Another issue can be a failure of protection and control systems. For example, a Battery Management System (BMS) failure can lead to overcharging and an inability to monitor the operating environment, such as temperature or cell voltage.
The sensitivity of batteries to mechanical damage and electrical transients
Contrary to existing conventional battery technology, some batteries are very sensitive to mechanical damage and electrical surges. This type of damage can result in internal battery short circuits which lead to internal battery heating, battery explosions, and fires. The loss of an individual battery can rapidly cascade to surrounding batteries, resulting in a larger scale fire.
Unique experiment: South Australia’s Battery Farm
Hornsdale Power Reserve (HPR), the 129MWh battery energy storage system (BESS) deployed by Tesla and developer Neoen in South Australia in 100 days duration was found to have had a positive impact on the local network.
The system went into operation in November 2017. Aurecon, independent engineering, and infrastructure advisory company issued a case study report based on HPR’s performance on its first 365 days of service.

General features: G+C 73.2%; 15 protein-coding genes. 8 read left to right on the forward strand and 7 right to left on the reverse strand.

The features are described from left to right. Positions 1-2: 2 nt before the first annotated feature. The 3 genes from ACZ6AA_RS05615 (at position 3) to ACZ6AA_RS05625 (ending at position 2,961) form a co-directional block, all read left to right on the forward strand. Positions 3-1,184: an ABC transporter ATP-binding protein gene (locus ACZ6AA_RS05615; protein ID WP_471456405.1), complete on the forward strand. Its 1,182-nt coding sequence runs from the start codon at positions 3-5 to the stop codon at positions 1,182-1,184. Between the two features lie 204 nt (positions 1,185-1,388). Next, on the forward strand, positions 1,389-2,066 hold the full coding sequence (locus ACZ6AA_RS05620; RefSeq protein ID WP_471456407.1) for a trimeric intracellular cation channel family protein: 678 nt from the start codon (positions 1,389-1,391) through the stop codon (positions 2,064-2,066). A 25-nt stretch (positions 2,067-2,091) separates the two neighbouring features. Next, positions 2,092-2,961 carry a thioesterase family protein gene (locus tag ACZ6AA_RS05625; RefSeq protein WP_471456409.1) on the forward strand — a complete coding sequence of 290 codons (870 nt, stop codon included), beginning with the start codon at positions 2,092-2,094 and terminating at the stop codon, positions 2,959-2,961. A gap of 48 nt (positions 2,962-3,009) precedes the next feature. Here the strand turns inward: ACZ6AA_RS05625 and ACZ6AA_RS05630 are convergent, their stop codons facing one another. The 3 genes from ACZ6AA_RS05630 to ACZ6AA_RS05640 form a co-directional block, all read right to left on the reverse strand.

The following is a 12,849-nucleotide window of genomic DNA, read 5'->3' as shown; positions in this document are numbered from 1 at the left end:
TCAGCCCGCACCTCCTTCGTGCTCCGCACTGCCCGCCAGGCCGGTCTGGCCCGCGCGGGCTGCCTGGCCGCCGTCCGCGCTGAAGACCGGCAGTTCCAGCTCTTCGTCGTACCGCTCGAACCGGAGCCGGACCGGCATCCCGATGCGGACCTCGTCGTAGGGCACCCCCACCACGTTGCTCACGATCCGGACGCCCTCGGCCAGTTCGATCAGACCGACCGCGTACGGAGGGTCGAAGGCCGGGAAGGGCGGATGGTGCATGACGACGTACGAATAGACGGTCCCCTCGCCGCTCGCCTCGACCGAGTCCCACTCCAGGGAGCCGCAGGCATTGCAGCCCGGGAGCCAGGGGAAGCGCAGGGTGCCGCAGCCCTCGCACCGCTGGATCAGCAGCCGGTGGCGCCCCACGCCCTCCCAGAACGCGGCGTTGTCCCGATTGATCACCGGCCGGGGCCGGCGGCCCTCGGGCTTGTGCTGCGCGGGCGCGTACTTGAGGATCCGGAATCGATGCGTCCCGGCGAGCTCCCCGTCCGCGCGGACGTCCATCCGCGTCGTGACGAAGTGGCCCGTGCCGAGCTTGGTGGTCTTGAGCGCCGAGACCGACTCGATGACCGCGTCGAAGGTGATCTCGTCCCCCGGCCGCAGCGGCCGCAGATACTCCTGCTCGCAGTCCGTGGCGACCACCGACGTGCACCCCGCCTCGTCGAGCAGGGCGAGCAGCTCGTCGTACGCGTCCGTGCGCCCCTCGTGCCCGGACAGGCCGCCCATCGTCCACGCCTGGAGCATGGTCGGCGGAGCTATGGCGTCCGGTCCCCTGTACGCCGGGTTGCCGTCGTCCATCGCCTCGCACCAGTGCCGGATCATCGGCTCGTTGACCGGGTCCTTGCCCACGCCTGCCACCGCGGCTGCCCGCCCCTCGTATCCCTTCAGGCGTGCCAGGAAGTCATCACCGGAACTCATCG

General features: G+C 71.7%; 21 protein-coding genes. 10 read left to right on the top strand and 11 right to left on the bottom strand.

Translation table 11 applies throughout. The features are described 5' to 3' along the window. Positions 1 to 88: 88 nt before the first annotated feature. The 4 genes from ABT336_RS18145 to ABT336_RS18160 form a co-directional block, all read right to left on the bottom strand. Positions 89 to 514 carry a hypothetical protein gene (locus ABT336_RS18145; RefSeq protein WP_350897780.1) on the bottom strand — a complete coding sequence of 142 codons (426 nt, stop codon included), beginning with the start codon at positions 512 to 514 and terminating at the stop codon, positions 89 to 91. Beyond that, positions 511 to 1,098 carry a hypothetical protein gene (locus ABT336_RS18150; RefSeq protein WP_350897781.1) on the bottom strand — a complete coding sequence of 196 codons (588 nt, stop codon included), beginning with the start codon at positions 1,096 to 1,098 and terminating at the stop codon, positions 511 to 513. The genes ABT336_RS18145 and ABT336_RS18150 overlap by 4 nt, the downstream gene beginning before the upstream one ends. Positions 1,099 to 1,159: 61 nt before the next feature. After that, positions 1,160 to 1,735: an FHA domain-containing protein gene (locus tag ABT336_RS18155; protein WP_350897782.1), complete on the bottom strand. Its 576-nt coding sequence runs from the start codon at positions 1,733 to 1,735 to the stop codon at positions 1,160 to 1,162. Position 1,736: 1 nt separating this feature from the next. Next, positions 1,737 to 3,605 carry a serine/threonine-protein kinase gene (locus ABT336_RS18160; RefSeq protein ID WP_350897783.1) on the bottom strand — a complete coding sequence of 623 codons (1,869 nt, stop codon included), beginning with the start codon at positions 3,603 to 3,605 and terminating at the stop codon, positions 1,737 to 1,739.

HPR Image: Neoen-Tesla
Description: It is the world’s largest lithium battery system in existence to date, although it is rapidly being caught up in size, mostly by big solar-plus-storage and gas peaker replacement projects around the world. HPR has a 100MW discharge capacity and shares a 275kV network connection point with Hornsdale Wind Farm (300MW).
Of the 100MW capacity, 70MW is reserved for system security services contracted to the South Australia government, while Neoen can use the remaining 30MW and 119MWh of storage capacity to participate in market opportunities.
Aurecon’s experts found HPR to have supplied numerous benefits to the system throughout the year, including removing the need for network upgrades and additional capacity. It also responded effectively to stress events on the local network.
System Operation: The first year of operation included a “large system security event”, when an inter-connector between the grids of Queensland and New South Wales was tripped, islanding the Queensland region. Using fast frequency response (FFR) services, HPR was able to stabilize grid frequency to within the accepted range of 0.15Hz on either side of 50Hz. Aurecon said HPR “performed as required”, providing significant frequency support to all connected National Electricity Market regions.